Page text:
Healthy Aging

Superfoods That May Improve Longevity

Want to live a longer life? There are a variety of factors to this including lifestyle, but it turns out what you eat has a significant impact on your life expectancy (go figure). While these foods don’t possess any special powers that give you everlasting youth, they do have the ability to fight off diseases and improve your heart health.

The other good news is that these aren’t the type of bland “but it’s good for you!” type of foods that you might be imagining. Many of them you’re probably consuming already, and all of them deliver flavor along with dietary benefits. Let’s take a closer look at some of these superfoods that can help you hang around for some extra years.

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Salmon (And Other Fish)

According to Everything Zoomer, this tasty fish might help you avoid heart failure, which could lead to an early death. That’s because salmon is a fish that’s packed with omega-3 fatty acids, which have been shown to be heart-friendly (along with a number of other benefits.)

The source explains that these fatty acids can help lower inflammation in your body (which can damage blood vessels over time that can raise the risk of both heart disease and stroke, adds the Mayo Clinic). If salmon isn’t your thing, then you can swap it out for mackerel or bluefish, says Zoomer, which adds that fish oil supplements don’t match the real thing.

Nuts

The next time you reach for a snack, thing to yourself: “Do I want something really sweet or salty that I can enjoy right now, or do I want something a little more balanced that I can enjoy until I’m 100?” Okay, we’re not guaranteeing that number by any means, but there are some definite health benefits to eating nuts as a snack, says Prevention.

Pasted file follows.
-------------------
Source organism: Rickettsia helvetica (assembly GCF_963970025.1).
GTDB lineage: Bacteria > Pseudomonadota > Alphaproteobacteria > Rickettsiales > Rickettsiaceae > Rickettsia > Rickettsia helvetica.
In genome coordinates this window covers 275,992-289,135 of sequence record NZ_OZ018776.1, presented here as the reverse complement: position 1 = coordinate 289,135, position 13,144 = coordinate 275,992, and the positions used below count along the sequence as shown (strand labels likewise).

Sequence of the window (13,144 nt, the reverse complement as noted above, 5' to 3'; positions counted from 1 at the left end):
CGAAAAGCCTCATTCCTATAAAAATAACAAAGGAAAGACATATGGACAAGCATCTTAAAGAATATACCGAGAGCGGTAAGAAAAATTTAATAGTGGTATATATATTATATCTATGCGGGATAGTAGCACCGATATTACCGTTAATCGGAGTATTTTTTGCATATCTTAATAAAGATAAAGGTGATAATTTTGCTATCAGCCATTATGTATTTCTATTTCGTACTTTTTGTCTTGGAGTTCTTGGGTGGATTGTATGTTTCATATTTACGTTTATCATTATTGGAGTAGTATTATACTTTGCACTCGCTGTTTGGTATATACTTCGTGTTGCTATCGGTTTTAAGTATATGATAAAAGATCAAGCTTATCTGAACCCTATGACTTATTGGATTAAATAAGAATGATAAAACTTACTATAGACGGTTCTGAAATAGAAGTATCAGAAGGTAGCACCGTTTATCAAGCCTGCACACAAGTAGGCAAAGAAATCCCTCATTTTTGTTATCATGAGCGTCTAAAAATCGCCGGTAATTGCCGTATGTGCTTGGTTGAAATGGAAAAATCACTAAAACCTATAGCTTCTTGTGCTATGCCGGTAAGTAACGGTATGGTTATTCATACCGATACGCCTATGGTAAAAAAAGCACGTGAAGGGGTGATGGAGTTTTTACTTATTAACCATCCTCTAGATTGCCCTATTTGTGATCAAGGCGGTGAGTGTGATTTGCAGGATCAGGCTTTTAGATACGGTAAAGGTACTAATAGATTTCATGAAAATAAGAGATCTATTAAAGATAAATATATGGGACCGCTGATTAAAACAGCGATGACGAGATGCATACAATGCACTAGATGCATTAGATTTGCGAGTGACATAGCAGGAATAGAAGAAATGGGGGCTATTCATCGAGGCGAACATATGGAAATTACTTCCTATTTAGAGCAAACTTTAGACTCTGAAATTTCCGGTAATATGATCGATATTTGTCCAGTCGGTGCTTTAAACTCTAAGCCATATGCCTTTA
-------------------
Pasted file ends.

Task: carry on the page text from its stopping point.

The site backs up this claim by citing studies that show the risk of dying young decreased with the frequency of eating nuts. It adds the study found those who eat nuts every day are 20-percent less likely to die from heart disease, cancer, and even respiratory illnesses than those who generally avoid nuts. (Just be wary of any allergies before you dig in).

Blueberries (And Other Berries)

If you want to add some overtime to this game we call life, then perhaps blueberries should be on your shopping list (along with raspberries and strawberries, all part of a study that links certain berries with longevity). You can get fresh ones from farmers’ markets, and the ones from the supermarket aren’t too shabby either (try to buy local).

In any case, blueberries are packed with antioxidants that can reduce inflammation and help defend against “free radicals” in the body linked to cancer, explains EveryDay Health. The source also explains that blueberries may also be helpful to guard against other common conditions linked to aging such as dementia and stroke.

Cereals/Oatmeal (And Other Whole Grains)

Whole grain cereal or oatmeal might not cause feelings of excitement (you could always add fruit for some natural sweetness), but Shape touts whole grains such as cereals as a way to extend your life expectancy. The reason, according to the source that cites National Institutes of Health (NIH) research, is the high fiber content.